b) Odd:

and     \$t0, \$a0, 0x55555555
seq     \$v0, \$zero, \$t0       ; Set \$v0 to 1 if result was 0

c) Member:

la      \$t0, BitTbl        ; Address of table to \$t0
sll     \$t1, \$a1, 2        ; Multiply \$a1 by 4
lw      \$t2, 0(\$t1)        ; Get word from table
and     \$v0, \$t2, \$a0
sne     \$v0, \$zero, \$v0    ; Set \$v0 to 1 if \$v0 not 0.

d) Union:

or      \$v0, \$a0, \$a1

e) Intersection:

and      \$v0, \$a0, \$a1

f) Complement:

not      \$v0, \$a0

```

9. From the Patterson and Hennessy textbook: exercise 3.1 on page 197 (copy available at student office).

Initially, \$t0 (which is the output value) is initialized to 0, and \$t1 to 1. Now, the program loops as long as \$t1 is less than \$a0 (or n). Each time, the accumulator \$t0 is incremented by \$t1, which is then incremented by 2, in turn. Thus, the sequence of values of \$t1 is: 1, 3, 5, 7, 9 and that of \$t0 is 0, 1, 4, 9, 16 ...

To sum up, the code computes the square of n.

10. GraphicsPower is a machine that runs in 500MHz with three groups of instructions: Int, Float, and Graphics. The favorite flight simulation program spends 20% of its runtime in Int instructions, 30% in Float instructions, and 50% in Graphics instructions. Any imporovment on the Graphics instructions worsen the Float instructions by 25% of the same improvement. What is the maximum improvement that can by achieved by improving the Graphics instructions only?

Note that the clock rate is irrelevant. Now, the answer depends on the semantics of the statement: "Any imporovment on the Graphics instructions worsen the Float instructions by 25% of the same improvement." which is ambiguous. Assuming we read this: improving Graphics by DECREASING the runtime of each instruction by s factor of x, we INCREASE the runtime of each Float instruction by 0.25x of its timing. In this case, the average time per instruction is LINEAR in x, and the result must be at some hard limit - in this case when Graphics instructions take ZERO time. Consider a typical time unit in the original processor. With the new processor the timing will be: 0.2 + 0.5 (1-x) + 0.3 (1+0.25)x. With x=1 (Graphic instructions infinitely fast) we have, the time for the same run will be 0.2+0+0.375 = 0.575, or saving 42.5% of the execution time. (Note that some people will call this: "74% faster"..., because 1/0.575=1.74...)

11. Power-A is an 800 MHz machine with three groups of instructions G1, G2 , and G3. Instructions in G1 run in 3 clock cycles, in G2 run in 4 clock cycles, and in G3 run in 6 clock cycles. Programs Pa and Pb have the same number of instructions but different distributions among the groups G1, G2, and G3. Program Pa has 35% G1 instructions, 40% G2, and 25% G3. Program Pb has 40% G1, 30% G2, and 40% G3 instructions. Which program runs faster, Pa or Pb?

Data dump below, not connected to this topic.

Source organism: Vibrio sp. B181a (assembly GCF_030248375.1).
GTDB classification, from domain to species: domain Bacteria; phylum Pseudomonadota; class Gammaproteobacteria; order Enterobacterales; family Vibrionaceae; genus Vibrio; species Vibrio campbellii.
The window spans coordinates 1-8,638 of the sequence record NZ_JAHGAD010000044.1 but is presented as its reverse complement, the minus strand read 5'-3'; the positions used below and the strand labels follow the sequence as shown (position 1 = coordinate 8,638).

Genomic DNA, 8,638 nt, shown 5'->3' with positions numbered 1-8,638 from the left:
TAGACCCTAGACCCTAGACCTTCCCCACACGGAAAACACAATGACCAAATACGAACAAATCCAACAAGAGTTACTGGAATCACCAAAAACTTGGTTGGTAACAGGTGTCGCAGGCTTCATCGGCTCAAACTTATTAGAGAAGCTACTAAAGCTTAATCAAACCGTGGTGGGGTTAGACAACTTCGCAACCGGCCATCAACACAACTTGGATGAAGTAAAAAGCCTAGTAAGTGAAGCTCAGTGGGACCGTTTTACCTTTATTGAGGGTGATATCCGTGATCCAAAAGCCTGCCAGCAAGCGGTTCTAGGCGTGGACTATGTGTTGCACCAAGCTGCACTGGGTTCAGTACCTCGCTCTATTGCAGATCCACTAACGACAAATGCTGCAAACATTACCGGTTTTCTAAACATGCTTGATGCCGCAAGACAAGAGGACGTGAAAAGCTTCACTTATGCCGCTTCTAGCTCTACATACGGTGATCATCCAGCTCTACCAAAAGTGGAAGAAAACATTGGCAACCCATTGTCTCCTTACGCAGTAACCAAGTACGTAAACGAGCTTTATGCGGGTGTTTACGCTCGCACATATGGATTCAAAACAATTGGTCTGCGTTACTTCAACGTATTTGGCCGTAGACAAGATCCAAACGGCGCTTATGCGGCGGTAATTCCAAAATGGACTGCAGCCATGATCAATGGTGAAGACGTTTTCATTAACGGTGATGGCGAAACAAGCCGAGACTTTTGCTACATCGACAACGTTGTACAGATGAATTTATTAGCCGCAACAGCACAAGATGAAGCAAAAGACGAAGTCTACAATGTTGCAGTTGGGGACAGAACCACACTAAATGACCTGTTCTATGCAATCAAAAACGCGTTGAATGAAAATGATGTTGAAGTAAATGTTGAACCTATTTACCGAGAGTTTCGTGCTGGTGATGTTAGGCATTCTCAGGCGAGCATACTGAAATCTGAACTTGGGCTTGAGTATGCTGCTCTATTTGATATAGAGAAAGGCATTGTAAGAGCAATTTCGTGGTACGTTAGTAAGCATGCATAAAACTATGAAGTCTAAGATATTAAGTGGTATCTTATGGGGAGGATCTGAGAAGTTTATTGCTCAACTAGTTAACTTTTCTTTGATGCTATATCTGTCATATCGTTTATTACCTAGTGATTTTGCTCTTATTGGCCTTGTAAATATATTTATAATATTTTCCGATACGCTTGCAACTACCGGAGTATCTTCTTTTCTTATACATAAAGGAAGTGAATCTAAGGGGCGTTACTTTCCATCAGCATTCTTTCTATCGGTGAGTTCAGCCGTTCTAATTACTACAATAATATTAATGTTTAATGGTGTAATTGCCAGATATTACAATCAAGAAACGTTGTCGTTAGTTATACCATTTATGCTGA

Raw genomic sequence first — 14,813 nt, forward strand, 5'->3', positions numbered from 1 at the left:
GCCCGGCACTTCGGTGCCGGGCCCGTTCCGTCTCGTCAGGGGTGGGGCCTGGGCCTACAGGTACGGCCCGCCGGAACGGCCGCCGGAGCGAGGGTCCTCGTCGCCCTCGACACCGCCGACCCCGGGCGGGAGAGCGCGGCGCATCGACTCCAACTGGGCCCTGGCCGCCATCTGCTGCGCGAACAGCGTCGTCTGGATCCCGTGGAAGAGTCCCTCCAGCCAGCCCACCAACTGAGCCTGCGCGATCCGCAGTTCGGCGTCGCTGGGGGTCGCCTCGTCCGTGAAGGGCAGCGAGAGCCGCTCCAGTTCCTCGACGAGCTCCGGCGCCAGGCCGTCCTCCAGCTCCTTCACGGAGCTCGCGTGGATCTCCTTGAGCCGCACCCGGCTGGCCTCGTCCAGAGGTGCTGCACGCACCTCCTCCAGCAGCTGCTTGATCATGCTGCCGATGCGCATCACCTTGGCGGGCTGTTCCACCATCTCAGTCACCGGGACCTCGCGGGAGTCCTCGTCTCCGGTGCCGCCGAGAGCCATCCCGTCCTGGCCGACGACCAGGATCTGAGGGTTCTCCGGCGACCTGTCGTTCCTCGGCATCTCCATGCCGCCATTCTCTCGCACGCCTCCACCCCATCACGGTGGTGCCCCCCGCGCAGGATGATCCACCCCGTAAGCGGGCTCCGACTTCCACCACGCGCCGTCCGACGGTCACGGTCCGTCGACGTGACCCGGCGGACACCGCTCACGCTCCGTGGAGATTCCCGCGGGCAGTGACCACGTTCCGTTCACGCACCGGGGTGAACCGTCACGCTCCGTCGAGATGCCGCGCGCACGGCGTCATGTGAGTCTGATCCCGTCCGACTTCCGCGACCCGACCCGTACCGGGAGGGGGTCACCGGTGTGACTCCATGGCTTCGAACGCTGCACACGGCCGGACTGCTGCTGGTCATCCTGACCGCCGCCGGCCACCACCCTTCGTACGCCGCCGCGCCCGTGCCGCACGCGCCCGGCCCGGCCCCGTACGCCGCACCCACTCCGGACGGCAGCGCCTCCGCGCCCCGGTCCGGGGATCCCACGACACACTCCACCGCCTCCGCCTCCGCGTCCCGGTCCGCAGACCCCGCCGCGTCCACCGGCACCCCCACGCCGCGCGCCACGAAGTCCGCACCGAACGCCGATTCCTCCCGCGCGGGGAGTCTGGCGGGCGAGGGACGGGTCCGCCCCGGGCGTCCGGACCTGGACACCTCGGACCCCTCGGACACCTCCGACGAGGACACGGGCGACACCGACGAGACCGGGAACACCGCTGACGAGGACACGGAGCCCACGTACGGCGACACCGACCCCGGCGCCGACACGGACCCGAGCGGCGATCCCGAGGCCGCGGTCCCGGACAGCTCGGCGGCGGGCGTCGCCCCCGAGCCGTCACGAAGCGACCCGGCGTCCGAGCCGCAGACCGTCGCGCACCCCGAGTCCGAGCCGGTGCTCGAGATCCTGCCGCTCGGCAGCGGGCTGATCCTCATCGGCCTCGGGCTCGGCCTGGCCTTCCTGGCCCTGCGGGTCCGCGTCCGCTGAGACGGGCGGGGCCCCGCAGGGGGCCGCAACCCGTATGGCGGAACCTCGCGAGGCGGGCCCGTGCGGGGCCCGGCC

Again, clock rate is irrelevant. An average instruction in program Pa takes 3*0.35+4*0.4+6*0.25 = 4.15 cycles. An average instruction in program Pb takes 3*0.4+4*0.3+6*0.4 = 4.8 cycles. So, program Pa is faster.

12. We need to add the jal (jump and link) instruction to our basic MIPS architecture (figure 5.33). Modify the datapath as necessary, and add the microinstructions that are needed to do this.

We need to modify the hardware in 2 ways:

• Add a way to force the written register address to be that of \$ra. Unfortunately, we cannot get that from the instruction - all bits are taken by the jump address. So, we need to expand the DstReg multiplexer with a third input (call it "2") - which is hard-wired to the number of the \$ra register in binary.
• We need to have the PC+4 at the ALUout register output at the time after the decode. Unfortunately, it arrives there AT the decode cycle, and disappears later. One way to handle this is to have the Write data multiplexer to the register bank expanded with a third entry (also called "2") to have the PC as an input as well.

With the above changes, and assuming that there is already an entry in the DISPTCH 1 ROM for the jal instruction, we need to add just 1 micro instruction, for the third cycle of the instruction (i.e. fetch and decode are the same as all other istructions). This new microinstruction will have the fields:

```   Register control: RegDst = 2, MemtoReg = 2, RegWrite = 1, Sequencing = FETCH
```

Note that there are many other possible solutions as well.